Chinese Cash Floods U.S. Real Estate Market

Dionne Searcey and Keith Bradsher, New York Times, November 28, 2015

Canyon Lake Ranch was once a playground for Christian day campers, and then was a corporate retreat with water-skiing, barbecues and cowboy shoot-’em-up shows. Hawks now circle above 108 sunbaked acres occupied by copperhead snakes, a few coyotes and the occasional construction truck.

Soon this ranch will be a gated subdivision of 99 mini-mansions designed for buyers from mainland China. The developer, Zhang Long, a Beijing businessman, is keeping three plots to build his own estate along the site of an old rodeo arena.

This luxury development 35 miles northwest of Dallas is the latest frontier in a global buying phenomenon as Chinese money becomes a major force in real estate around the world. The flood of money is likely to persist despite the current tumult in China. While a currency devaluation and stock market crash have crimped the country’s buying power overseas, the resulting uncertainty is making many Chinese individuals and companies eager to invest anywhere except their home country.

In London, Chinese investors are purchasing high-end apartments in wealthy neighborhoods and big skyscrapers in the financial district. In Canada, they are paying $1 million for modest Vancouver bungalows. In Australia, a Chinese sovereign wealth fund bought nine office towers, one of the biggest real estate transactions in that nation’s history.

In the United States, the home-buying spree began on the coasts, where Chinese buyers snapped up luxury condos in Manhattan and McMansions in Silicon Valley, pushing up home values in big cities. It is now spreading to the middle of the country, where prices are more modest and have room to run.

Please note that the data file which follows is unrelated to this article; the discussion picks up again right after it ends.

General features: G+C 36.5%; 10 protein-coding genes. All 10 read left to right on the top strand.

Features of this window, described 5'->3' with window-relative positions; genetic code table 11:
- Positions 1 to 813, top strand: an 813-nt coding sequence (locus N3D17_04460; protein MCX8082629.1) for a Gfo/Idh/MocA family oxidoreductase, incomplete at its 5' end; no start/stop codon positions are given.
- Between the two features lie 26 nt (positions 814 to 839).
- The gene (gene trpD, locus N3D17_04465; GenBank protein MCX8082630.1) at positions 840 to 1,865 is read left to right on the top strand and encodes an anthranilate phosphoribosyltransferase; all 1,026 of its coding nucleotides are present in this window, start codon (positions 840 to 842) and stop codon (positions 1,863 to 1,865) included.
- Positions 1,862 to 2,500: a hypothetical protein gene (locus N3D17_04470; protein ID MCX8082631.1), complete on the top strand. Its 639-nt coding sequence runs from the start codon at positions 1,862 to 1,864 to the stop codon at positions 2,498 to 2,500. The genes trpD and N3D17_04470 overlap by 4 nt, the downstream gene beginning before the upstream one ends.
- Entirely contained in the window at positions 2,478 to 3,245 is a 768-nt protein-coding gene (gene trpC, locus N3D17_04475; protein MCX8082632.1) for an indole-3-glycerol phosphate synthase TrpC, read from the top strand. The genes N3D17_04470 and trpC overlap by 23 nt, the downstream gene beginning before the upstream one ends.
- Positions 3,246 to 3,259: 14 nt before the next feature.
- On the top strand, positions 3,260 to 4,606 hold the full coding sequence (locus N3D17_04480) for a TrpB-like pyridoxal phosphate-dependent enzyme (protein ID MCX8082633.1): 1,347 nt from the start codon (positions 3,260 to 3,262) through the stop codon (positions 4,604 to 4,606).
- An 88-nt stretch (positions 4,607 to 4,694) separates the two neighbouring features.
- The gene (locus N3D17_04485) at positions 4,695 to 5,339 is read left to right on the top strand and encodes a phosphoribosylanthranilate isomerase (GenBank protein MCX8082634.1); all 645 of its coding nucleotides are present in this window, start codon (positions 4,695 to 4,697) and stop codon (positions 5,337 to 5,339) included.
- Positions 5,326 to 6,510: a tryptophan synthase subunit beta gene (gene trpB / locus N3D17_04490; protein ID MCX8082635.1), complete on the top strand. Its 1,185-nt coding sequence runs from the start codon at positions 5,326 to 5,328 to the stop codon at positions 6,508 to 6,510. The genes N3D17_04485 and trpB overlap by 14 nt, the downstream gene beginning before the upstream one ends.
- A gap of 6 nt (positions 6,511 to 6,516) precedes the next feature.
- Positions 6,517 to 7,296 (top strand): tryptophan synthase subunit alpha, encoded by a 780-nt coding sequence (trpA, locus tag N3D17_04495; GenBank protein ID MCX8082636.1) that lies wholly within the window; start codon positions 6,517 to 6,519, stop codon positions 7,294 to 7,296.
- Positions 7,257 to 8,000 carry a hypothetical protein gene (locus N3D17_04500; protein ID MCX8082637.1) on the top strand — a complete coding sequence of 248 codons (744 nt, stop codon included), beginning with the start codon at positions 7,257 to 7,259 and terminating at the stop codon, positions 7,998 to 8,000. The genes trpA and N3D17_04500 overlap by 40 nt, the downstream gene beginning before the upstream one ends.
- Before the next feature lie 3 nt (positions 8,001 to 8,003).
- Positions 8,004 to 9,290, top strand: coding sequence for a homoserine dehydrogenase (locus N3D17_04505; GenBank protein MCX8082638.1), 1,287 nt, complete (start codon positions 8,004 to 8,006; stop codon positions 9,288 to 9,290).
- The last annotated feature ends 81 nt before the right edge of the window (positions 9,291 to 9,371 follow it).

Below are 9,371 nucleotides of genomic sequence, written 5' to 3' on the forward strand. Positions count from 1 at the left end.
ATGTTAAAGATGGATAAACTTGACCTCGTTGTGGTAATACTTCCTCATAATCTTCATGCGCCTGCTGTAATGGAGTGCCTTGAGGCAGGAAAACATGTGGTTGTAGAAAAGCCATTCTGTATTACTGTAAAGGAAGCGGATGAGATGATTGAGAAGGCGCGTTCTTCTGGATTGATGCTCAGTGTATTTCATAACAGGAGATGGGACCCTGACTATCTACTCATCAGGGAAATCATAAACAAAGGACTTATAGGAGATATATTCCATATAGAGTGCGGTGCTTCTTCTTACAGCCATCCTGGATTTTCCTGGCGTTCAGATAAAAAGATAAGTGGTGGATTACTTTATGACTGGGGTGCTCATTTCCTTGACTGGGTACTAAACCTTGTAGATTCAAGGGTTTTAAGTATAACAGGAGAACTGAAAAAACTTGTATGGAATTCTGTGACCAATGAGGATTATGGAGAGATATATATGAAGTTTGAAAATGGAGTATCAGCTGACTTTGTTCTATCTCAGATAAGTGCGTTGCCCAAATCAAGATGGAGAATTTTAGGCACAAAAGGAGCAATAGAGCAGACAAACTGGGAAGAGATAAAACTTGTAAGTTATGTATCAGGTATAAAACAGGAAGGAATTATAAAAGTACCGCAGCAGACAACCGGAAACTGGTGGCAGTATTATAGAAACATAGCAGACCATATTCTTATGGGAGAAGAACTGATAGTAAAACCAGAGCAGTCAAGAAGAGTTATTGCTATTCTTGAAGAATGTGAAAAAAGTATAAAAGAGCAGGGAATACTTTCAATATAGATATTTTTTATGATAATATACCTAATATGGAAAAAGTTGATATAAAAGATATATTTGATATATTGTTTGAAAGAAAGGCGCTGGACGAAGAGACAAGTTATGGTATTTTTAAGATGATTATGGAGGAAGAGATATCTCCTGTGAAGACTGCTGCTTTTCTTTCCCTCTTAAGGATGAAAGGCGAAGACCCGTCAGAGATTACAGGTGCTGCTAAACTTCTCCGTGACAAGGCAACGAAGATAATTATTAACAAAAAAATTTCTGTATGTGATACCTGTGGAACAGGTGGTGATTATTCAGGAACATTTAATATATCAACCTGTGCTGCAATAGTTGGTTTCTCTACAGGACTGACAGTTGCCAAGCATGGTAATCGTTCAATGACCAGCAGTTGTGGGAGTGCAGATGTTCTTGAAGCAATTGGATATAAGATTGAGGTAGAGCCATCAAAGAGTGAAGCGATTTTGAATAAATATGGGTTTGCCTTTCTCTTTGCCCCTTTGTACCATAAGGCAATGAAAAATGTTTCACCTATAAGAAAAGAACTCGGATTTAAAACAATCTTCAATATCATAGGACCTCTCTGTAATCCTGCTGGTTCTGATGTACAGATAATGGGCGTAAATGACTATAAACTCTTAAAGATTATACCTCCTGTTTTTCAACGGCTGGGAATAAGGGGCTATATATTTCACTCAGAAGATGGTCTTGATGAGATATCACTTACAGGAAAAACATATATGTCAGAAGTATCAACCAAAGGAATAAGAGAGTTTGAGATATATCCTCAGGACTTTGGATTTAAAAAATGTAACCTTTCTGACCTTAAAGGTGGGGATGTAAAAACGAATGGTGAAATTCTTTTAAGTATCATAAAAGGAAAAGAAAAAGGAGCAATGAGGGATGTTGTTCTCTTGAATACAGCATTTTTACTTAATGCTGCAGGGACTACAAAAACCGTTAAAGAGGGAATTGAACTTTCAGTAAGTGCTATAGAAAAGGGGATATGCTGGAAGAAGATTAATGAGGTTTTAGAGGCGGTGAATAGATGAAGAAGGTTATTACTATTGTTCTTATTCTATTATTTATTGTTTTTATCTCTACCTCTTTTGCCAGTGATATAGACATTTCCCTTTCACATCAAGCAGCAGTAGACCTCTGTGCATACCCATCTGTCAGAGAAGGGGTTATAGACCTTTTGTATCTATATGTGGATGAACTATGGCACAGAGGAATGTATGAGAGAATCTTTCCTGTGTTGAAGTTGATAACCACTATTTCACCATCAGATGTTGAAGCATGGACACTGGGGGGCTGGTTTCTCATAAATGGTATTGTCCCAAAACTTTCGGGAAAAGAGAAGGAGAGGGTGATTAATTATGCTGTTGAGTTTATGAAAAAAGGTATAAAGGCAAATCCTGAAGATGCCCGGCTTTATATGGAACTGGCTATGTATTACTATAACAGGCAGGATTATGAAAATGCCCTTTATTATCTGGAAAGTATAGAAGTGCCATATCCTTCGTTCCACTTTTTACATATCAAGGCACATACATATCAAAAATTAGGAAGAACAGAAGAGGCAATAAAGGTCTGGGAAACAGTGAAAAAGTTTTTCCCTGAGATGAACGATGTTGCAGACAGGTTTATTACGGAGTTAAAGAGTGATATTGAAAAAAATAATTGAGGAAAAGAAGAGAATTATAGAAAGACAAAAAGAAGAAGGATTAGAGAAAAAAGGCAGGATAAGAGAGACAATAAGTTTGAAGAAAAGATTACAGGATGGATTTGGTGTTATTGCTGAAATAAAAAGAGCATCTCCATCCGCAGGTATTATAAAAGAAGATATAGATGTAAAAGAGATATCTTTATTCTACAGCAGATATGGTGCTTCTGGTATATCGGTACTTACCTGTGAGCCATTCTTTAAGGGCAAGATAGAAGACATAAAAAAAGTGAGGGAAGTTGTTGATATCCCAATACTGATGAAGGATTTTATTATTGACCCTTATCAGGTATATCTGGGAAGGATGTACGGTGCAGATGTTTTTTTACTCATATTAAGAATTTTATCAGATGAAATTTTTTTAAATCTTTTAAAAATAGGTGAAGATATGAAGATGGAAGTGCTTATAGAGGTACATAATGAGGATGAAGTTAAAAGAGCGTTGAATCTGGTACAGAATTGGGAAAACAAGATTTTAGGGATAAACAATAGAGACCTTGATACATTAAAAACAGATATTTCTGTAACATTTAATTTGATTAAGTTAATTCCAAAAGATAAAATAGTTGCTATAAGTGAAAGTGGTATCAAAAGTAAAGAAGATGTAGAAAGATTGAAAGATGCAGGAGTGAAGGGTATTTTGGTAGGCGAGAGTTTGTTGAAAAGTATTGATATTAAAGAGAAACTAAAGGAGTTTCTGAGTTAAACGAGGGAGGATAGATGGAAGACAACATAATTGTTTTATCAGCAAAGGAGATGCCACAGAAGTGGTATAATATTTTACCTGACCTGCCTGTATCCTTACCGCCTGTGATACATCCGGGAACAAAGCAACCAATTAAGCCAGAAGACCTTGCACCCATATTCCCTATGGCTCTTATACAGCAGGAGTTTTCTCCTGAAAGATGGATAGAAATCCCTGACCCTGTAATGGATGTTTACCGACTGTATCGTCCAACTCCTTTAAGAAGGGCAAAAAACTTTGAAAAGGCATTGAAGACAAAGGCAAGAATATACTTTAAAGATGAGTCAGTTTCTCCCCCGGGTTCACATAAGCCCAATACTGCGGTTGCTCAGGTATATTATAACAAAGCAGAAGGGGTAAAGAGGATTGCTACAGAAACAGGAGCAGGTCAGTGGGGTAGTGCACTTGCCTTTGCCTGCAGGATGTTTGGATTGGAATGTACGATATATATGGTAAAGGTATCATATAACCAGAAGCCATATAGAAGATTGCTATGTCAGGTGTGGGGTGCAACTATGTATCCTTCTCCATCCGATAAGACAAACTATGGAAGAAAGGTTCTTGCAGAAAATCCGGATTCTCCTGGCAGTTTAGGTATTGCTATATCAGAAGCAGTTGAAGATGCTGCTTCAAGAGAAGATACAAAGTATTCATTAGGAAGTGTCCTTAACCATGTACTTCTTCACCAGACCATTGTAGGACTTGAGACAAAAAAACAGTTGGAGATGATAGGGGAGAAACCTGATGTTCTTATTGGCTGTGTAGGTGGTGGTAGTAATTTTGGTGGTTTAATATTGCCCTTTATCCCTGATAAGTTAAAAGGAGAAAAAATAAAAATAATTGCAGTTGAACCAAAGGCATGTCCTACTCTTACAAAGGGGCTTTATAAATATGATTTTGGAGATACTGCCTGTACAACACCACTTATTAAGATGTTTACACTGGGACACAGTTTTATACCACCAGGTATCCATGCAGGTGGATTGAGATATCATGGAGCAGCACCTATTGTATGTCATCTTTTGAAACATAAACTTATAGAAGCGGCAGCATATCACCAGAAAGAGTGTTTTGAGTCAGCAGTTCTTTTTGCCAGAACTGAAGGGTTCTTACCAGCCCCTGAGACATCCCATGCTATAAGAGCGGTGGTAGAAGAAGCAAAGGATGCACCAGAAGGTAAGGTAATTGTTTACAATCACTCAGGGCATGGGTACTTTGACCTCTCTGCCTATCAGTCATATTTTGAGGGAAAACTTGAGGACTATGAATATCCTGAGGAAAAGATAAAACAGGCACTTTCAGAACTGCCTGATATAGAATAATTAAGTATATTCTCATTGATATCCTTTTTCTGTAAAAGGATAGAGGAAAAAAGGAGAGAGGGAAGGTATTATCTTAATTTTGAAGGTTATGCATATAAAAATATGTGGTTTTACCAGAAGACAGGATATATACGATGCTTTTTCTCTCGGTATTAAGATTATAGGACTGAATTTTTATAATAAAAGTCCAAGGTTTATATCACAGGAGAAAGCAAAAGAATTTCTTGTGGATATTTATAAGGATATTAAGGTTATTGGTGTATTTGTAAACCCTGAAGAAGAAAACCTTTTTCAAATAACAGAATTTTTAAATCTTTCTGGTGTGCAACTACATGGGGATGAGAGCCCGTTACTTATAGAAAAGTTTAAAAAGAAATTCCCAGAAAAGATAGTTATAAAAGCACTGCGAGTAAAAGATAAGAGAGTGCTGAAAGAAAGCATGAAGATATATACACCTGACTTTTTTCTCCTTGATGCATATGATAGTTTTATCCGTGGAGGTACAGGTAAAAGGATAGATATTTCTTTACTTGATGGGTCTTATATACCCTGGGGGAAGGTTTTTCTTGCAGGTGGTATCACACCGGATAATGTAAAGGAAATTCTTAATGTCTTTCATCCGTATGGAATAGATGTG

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This year, Chinese families represented for the first time the largest group of overseas home buyers in the United States. Big spenders on new homes are helping prop up local economies in the Midwest. But in dense areas like San Francisco and Manhattan, they are also affecting the affordability and availability of housing, as demand outpaces supply and bidding wars ensue.

While Chinese purchases make up a small sliver of overall sales in the United States, they have had a disproportionate impact on the market for more expensive properties, buying one in 14 homes sold for more than $1 million. On average, buyers from China, including the mainland, Taiwan and Hong Kong, pay $831,800 for a home, more than three times as much as Americans spend, according to a National Association of Realtors survey.

Some Chinese are buying homes purely as investments, capitalizing on surging rents in many parts of the United States. Others are trying to move their money beyond the reach of the Chinese government.

Many buyers have their children’s education in mind, picking up homes in good school districts or close to universities. At the upper echelon, the wealthy are hoping for green cards, joining with developers to take advantage of a federal program that fast-tracks them for residency.

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